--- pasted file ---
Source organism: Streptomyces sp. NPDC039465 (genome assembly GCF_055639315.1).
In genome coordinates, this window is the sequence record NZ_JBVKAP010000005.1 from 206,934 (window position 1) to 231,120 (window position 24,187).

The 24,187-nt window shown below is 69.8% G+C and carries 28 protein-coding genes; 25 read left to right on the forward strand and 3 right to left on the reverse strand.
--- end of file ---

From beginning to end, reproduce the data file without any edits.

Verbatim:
Source organism: Streptomyces sp. NPDC039465 (genome assembly GCF_055639315.1).
In genome coordinates, this window is the sequence record NZ_JBVKAP010000005.1 from 206,934 (window position 1) to 231,120 (window position 24,187).

The 24,187-nt window shown below is 69.8% G+C and carries 28 protein-coding genes; 25 read left to right on the forward strand and 3 right to left on the reverse strand.